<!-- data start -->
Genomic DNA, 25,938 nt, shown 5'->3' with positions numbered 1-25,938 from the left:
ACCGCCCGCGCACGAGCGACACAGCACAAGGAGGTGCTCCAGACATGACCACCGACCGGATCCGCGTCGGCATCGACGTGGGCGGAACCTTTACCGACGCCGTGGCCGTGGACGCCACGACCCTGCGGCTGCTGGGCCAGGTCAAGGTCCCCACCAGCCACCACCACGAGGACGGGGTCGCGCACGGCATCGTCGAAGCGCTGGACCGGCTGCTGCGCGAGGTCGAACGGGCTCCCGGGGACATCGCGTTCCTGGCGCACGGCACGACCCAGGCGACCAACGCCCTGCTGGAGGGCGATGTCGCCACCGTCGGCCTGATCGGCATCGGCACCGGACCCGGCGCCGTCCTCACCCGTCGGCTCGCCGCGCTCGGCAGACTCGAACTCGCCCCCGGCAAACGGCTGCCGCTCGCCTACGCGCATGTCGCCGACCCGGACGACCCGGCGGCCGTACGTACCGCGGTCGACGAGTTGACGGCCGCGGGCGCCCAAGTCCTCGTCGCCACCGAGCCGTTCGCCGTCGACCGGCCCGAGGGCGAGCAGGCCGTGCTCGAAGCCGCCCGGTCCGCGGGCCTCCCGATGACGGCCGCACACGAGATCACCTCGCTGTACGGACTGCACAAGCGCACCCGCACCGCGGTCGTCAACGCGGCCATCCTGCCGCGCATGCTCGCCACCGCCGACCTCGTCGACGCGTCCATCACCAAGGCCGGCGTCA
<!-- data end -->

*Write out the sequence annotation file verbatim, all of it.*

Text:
Genomic DNA, 25,938 nt, shown 5'->3' with positions numbered 1-25,938 from the left:
ACCGCCCGCGCACGAGCGACACAGCACAAGGAGGTGCTCCAGACATGACCACCGACCGGATCCGCGTCGGCATCGACGTGGGCGGAACCTTTACCGACGCCGTGGCCGTGGACGCCACGACCCTGCGGCTGCTGGGCCAGGTCAAGGTCCCCACCAGCCACCACCACGAGGACGGGGTCGCGCACGGCATCGTCGAAGCGCTGGACCGGCTGCTGCGCGAGGTCGAACGGGCTCCCGGGGACATCGCGTTCCTGGCGCACGGCACGACCCAGGCGACCAACGCCCTGCTGGAGGGCGATGTCGCCACCGTCGGCCTGATCGGCATCGGCACCGGACCCGGCGCCGTCCTCACCCGTCGGCTCGCCGCGCTCGGCAGACTCGAACTCGCCCCCGGCAAACGGCTGCCGCTCGCCTACGCGCATGTCGCCGACCCGGACGACCCGGCGGCCGTACGTACCGCGGTCGACGAGTTGACGGCCGCGGGCGCCCAAGTCCTCGTCGCCACCGAGCCGTTCGCCGTCGACCGGCCCGAGGGCGAGCAGGCCGTGCTCGAAGCCGCCCGGTCCGCGGGCCTCCCGATGACGGCCGCACACGAGATCACCTCGCTGTACGGACTGCACAAGCGCACCCGCACCGCGGTCGTCAACGCGGCCATCCTGCCGCGCATGCTCGCCACCGCCGACCTCGTCGACGCGTCCATCACCAAGGCCGGCGTCA